Take care

    ReplyDelete
  7. This post made me smile Pradeep.
    There's a saying that if you need to get something done, give it to a busy person.
    When I was working full-time and had young children, I was much more time-efficient than what I am these days.
    Then again, these free pastures of time suit my present phase perfectly:)
    Good to know you're keeping your day productive and busy.
    Stay safe.

    ReplyDelete
  8. Agree. Once you start something you seem to keep doing it. There's plenty of time and yet things don't get done. It's bizarre.

    ReplyDelete
  9. Oh, I've lost so many hours on card games. ~shakes head~ I finally started setting a timer, especially after a mild repetitive stress injury to my right thumb. Oops! Heh... Be well!

    ReplyDelete
  10. A time limit? But I'm having so much more fun doing things other than what I'm supposed to be doing...

    ReplyDelete
  11. Had a chuckle while reading the Parkinson's law/ saying that is so apt to the state of the matter at my end too! Has the time contracted or the work expanded or the mind is frozen, I am disillusioned by all of these thoughts invading my mind space.
    Interesting and engaging post!

    ReplyDelete
  12. Lot of time and but no time:) agree with you. At the end of the day I wonder what I actually did, some days I am stretching my time trying a new recipe and realize I have taken half day, planning, reading up and experimenting. still other days I am watching movie and 3 hours is just gone. Yesterday I tried cleaning up the kitchen and found half day is gone, today i reported to office and half day is gone...I need to get back to my list of things to do.... and put full stop as I keep accomplishing. Thanks for sharing.

    ReplyDelete
  13. You are absolutely correct. I have experienced that. When I have nothing planned, my mind become so undisciplined.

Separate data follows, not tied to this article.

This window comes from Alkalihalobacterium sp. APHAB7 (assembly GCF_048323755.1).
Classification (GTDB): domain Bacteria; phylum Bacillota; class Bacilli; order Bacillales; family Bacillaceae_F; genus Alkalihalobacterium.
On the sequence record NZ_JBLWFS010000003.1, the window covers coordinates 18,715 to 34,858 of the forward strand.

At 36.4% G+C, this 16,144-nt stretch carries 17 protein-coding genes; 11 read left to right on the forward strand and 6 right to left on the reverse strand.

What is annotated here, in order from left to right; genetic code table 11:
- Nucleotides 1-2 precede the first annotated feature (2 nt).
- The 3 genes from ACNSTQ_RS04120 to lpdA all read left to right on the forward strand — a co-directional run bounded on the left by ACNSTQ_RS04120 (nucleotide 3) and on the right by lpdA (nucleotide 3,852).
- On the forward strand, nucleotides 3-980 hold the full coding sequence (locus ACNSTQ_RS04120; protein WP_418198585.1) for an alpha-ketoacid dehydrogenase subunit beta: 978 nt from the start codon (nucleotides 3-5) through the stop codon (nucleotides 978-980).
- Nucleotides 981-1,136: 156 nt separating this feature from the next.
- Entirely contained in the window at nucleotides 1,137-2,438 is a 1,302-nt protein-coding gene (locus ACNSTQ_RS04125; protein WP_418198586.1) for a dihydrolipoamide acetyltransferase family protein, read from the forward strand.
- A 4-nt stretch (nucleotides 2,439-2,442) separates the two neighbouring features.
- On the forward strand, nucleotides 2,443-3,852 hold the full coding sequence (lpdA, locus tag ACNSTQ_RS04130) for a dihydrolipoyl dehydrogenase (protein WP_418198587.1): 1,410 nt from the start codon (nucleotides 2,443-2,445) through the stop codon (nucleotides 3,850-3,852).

ReplyDelete
  14. Yes,you are correct, Pradeep. It is a fact that when we have more time,things on our side travel through slow paths and we utilize the time with no calculation,result no time to finish our fond jobs.

    ReplyDelete
  15. Occasionally your endless activity brings you to my blog too and I'm happy. :)

    ReplyDelete
  16. Your post strikes a chord with me. I had a little practice before the pandemic with filling in time as I retired in 2018. Forced lockdown takes it to another whole level!. Structure (e.g. the time limits you mention) is a good framework for grounding one in a time where days and nights run into each other without much variation.

    ReplyDelete
  17. I agree. It is very easy to stay in one activity for a long time. I try to be productive every day, but whether that means household chores, reading, writing, or running errands can change depending on the day.

    ReplyDelete
  18. Absolutely...self discipline is the key to finding time during this all-the-time-in-the world phase.

    ReplyDelete
  19. That's so true... I am not really 'doing' anything very important yet I find I have 'no time' and many things are left undone. Self discipline with respect to time is a must in these lockdown times!

    ReplyDelete